Tuesday, February 2, 2010

Roll-Down Gates

Someday, thanks to Bloomberg's City Council, the flat-front security gates of New York will all be gone. As EV Grieve wrote, it's "another step toward making NYC completely sanitized."

The Times wrote of the gates, "They have provided the clattering soundtrack of dawn and dusk, the steel canvas of struggling artists, the most compelling evidence that the city does, indeed, sleep." Many people would like to see the gates saved, maybe turned into art.

One of those people is filmmaker Neil Goldberg.



Back in 1996, Neil Goldberg put together a short video called "Hallelujah Anyway No. 2." In the film, it is early morning on First Avenue in the East Village. Businesspeople are rolling up their metal gates. One after another, the gates clatter up into the eaves. They are rusty, noisy, and covered in graffiti. They are emblematic.



Today, many of the businesses in the film have vanished.



ReelNY interviewed Goldberg about the film in 1997. He said:

"I would notice when I pass someone opening their gates in the morning that I would have totally different reactions to it depending on how I was feeling that day. Like, 'Oh, how depressing, starting yet another day of selling, whatever, selling Drake's Cookies.' Or 'Yes, okay, we can do it,' you know, and feel ridiculous optimism."

"Also, I'm interested in dance... So, I love the particular gesture of lifting those gates, and the way that same movement passes over different bodies."

The film will be shown tonight, Feb 2, at The Kitchen.



Thanks to Mr. Goldberg for providing stills from his lovely film.

11 comments:

EV Grieve said...

This is a great idea for a film... Is it available to watch anywhere...?

Jeremiah Moss said...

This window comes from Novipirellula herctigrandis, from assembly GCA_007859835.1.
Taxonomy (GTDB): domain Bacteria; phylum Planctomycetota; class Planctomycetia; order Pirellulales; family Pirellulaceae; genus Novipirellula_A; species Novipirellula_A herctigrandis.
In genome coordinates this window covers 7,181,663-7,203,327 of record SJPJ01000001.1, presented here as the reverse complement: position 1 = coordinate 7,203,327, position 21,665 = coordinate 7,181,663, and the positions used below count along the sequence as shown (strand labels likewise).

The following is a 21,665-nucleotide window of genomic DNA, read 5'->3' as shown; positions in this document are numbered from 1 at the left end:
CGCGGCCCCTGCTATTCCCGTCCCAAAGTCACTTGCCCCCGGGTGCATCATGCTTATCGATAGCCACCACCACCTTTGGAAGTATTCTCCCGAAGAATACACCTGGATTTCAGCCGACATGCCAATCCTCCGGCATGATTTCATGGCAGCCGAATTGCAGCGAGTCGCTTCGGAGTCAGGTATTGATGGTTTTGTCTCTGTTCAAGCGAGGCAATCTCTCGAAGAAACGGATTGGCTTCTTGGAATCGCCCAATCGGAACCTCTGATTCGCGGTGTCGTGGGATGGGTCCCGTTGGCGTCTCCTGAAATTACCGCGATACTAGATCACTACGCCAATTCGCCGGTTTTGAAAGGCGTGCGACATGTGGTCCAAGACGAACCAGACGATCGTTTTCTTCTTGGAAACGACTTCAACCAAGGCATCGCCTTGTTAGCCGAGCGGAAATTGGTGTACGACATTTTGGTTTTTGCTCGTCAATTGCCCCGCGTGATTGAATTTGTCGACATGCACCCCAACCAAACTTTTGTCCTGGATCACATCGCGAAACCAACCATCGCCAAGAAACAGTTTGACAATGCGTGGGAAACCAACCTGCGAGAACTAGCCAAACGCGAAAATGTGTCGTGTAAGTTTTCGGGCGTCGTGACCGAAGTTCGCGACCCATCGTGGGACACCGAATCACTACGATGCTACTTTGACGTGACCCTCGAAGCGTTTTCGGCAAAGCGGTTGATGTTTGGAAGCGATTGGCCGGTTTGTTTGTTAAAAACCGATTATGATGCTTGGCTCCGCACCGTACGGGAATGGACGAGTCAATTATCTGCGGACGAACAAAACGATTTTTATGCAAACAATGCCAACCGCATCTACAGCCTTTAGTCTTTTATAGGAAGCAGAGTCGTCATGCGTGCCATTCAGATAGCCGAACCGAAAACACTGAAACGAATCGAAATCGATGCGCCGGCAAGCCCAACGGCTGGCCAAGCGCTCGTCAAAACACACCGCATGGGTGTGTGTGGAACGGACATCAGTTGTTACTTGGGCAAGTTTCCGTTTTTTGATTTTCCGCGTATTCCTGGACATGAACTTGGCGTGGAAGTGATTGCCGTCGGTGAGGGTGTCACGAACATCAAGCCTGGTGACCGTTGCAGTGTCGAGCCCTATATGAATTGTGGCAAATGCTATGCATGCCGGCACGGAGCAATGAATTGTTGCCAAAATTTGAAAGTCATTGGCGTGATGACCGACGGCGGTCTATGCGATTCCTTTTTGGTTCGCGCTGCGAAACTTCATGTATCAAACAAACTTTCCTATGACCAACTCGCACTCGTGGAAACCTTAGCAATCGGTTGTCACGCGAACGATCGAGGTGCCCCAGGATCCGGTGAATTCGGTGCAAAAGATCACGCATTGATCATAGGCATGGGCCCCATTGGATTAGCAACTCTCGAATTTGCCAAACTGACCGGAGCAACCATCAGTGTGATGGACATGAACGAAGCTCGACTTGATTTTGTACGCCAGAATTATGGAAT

it used to be, but it's not now.

c.o. moed said...

I've always wanted to live in Celebration, FL without having to leave NY!

Goggla said...

That opening/closing gate sound is one of my favorites...the quiet that follows after they come down at night signals that after-hours calm. And the painted ones are really great - one of my faves is the pirate kid on the gate of the hardware store on 2nd Ave near 3rd St.

Aren't these gates to prevent windows being smashed? Time to invest in plate-glass window manufacturing...

James Taylor said...

The storefront gate opening is one of the quintessential New York morning sounds. Especially in summer, when I associate it with dappled sunlight and hosing sidewalks.

Computer Genius is now a nail shop. First Avenue Meat Products is now Cheapshots. There's still a 9th Street Bakery but I don't think it's the same location.

Funny how images from the pre-digital nineties look so good, and so old. It doesn't seem so long ago...

Barbara Hanson said...

When I hear certain gates on my block go down, I know it's time for bed. A comforting, constant presence in my life.

Raul "Rez" Barquet said...

What is supposed to replace the gates?

Jeremiah Moss said...

the turn from the butcher shop to cheapshots is unfortunate.

i had to be in that bar recently and watched a drunk 20-something girl squeal, "i love this song!" when Like a Virgin came on, then proceed to totter down the length of the bar, pretending to be a stripper, until she slipped and fell ass-first onto a guy's head. laughs all around.

Anonymous said...

Everyone will continue to hear the gates go up and down, albeit likely not quite as loud. It is simply changing the solid metal face gates with the 'chain-link', see-through variety. Not that anyone reading this wants to hear it, but the chain link gates give the street a more open, less "lock-down' feel. In fact many storefronts already have them, such as the NE corner of Ave A and East 3rd.
And I've never met a shop owner (and I'd be surprised if VNY or EVG has) who enjoyed the grafitti (nee "Art") on his store front gates.

Jill said...

I had a job in Inwood where I had to periodically open the gates. It was a hard business pulling that stubborn chain while dirty water spilled on my head.

Anonymous said...

Apparently no one remembers how there WERE NO GATES before the blackout and riots in the mid 1970s. They appeared everywhere, dimming the streets—the siewalks used to be lit by the light spilling from the storefronts. This ended abruptly in 1977.

Bunch of kids posting here, assuming they were *always here*. Not so!

—Andrew Porter